September feels like it’s time to get a little bit serious again: putting away the beach reads in favor of that new memoir we’ve been meaning to read or trying out the podcast that’s finally going to help us start meditating. Then again, going back to work and school might also mean that you need a few diversions that are pure entertainment (though I draw the line at Rob & Chyna.) This month’s edition of What to Read, Watch, & Listen To is a happy mix of cerebral and light, from a surprising read on nutrition to the new Netflix series that’s just plain fun. Click through the slides, and leave a comment sharing any suggestions to add to our list!
*image source: A Cup of Jo
I’ve read my fair share of books on nutrition, and this one actually brings some fascinating ideas to the table that are completely new to me. It’ll turn every idea you had about “dirt” on its head!
Greetings from Utopia Park: Surviving a Transcendent Childhood, by Claire Hoffman
After hearing Hoffman share her story on a podcast, I rushed out to buy her memoir and devoured it in a weekend. The daughter of a devout follower of Transcendental Meditation, she grew up in Maharishi’s national headquarters for Heaven on Earth (a trailer park in Iowa.) Her fascinating true tale is a must-read.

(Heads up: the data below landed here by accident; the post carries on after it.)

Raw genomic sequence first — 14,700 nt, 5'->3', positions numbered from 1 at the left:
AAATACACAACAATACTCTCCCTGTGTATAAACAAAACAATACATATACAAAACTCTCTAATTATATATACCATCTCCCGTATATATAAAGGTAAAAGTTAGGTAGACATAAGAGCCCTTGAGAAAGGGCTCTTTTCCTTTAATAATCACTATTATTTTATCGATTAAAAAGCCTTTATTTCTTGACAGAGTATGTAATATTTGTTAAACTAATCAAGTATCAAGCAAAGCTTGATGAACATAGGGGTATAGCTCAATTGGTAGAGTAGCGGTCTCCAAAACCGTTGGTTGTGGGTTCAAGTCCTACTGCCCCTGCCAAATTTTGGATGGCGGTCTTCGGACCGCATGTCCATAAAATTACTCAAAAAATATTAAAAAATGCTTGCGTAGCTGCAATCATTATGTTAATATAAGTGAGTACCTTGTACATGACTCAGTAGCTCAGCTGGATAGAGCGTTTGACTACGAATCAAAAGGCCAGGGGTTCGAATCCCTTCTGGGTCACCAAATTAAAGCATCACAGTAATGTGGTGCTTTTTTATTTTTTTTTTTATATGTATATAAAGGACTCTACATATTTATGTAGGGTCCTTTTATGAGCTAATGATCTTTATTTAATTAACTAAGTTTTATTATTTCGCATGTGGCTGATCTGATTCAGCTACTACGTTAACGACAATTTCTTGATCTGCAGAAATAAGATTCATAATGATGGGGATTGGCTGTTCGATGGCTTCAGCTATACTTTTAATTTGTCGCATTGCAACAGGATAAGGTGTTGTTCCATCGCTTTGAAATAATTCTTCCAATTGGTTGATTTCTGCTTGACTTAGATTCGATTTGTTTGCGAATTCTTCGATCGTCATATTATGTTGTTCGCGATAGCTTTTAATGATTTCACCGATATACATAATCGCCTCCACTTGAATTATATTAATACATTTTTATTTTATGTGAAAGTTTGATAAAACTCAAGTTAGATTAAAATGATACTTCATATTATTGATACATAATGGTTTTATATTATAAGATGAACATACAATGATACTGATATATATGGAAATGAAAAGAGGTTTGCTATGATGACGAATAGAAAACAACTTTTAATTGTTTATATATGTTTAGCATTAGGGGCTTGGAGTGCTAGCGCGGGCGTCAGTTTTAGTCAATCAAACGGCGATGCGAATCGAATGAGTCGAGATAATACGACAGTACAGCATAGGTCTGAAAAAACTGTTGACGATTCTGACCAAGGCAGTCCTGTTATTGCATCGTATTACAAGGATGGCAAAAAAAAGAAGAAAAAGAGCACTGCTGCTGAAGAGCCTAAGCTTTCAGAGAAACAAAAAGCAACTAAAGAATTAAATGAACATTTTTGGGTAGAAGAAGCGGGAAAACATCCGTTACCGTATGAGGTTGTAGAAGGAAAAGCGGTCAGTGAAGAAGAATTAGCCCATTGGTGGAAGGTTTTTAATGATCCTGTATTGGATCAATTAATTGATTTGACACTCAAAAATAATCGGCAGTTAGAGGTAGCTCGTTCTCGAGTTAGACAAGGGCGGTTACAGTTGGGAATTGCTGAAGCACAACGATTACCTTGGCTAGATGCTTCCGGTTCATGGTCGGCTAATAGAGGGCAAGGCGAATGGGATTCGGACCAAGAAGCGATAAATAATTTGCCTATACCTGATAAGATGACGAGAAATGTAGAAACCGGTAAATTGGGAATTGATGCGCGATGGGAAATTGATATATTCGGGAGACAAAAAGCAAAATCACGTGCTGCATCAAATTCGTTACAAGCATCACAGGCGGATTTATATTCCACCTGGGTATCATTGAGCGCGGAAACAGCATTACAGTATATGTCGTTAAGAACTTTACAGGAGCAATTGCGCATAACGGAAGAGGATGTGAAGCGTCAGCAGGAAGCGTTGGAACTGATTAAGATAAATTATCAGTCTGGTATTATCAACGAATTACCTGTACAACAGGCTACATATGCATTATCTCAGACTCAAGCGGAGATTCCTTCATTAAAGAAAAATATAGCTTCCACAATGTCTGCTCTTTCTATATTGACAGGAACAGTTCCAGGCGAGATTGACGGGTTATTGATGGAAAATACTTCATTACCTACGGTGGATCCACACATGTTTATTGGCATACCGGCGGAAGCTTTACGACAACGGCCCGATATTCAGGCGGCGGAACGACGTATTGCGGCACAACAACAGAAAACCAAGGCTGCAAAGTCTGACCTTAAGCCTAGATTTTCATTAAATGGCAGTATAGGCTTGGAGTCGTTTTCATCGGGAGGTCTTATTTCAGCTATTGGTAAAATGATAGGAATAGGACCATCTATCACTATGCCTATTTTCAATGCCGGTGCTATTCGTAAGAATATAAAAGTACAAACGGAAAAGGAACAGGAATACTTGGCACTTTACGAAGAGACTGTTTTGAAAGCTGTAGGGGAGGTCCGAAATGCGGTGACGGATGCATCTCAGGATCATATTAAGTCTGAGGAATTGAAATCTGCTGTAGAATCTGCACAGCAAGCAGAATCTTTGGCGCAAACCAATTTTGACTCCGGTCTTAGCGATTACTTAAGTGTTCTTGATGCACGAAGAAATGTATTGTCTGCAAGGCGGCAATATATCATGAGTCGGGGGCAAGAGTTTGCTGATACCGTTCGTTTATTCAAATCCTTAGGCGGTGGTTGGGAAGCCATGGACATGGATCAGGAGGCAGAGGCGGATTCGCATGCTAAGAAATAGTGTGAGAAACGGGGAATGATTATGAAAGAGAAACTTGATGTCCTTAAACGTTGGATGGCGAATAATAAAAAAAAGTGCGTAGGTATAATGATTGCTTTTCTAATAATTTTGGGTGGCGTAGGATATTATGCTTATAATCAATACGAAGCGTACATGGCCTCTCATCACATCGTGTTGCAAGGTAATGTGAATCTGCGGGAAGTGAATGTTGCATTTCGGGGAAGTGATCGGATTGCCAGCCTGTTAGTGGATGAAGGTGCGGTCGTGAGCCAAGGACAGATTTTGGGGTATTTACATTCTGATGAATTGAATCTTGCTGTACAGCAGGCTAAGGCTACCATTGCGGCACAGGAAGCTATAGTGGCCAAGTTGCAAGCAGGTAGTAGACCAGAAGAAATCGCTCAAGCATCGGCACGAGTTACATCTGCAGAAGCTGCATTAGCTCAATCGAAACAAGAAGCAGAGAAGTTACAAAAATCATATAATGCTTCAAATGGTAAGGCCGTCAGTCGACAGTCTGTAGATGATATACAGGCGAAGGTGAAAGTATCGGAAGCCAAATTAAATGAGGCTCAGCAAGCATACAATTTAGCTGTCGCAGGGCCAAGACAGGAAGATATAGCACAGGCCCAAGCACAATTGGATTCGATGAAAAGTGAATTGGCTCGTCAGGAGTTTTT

Powerhouse: The Untold Story of Hollywood’s Creative Artists Agency, by James Andrew Miller
I just started reading this captivating look inside one of the most powerful forces behind the global entertainment industry (talent agency Creative Artists Agency) and the betrayals and schemes that led to some of its biggest dramas. No doubt I’ll finish this one up
This has been playing in the background at our office when we need to hunker down and get stuff done! It’s a neuroscience-based music subscription service that helps increase your attention span up to 400% when working, studying, writing and reading.
Love these conversations with writers, chefs, and personalities about their passion for food and how it enriches life and feeds the soul.
ed. note: Jenn Rose has been loving this one, so I asked her to give us the scoop.
“It’s an unexpected, colorful tale that helps you imagine the excitement of being there in the Bronx at the moment hip-hop was born. Just this incredibly creative form of expression coming out of a very frustrated community… I get excited just thinking about it. [Director] Baz Luhrmann has a way of telling stories with plenty of magic. Like magical realism. If you have an open mind, watch this show.”
Obviously I must be on some kind of fringe culture kick (see slide 2.) This documentary about a West Hollywood cult with a
lunatic charismatic leader that eventually moves to Austin (!!) is stranger than fiction, people.
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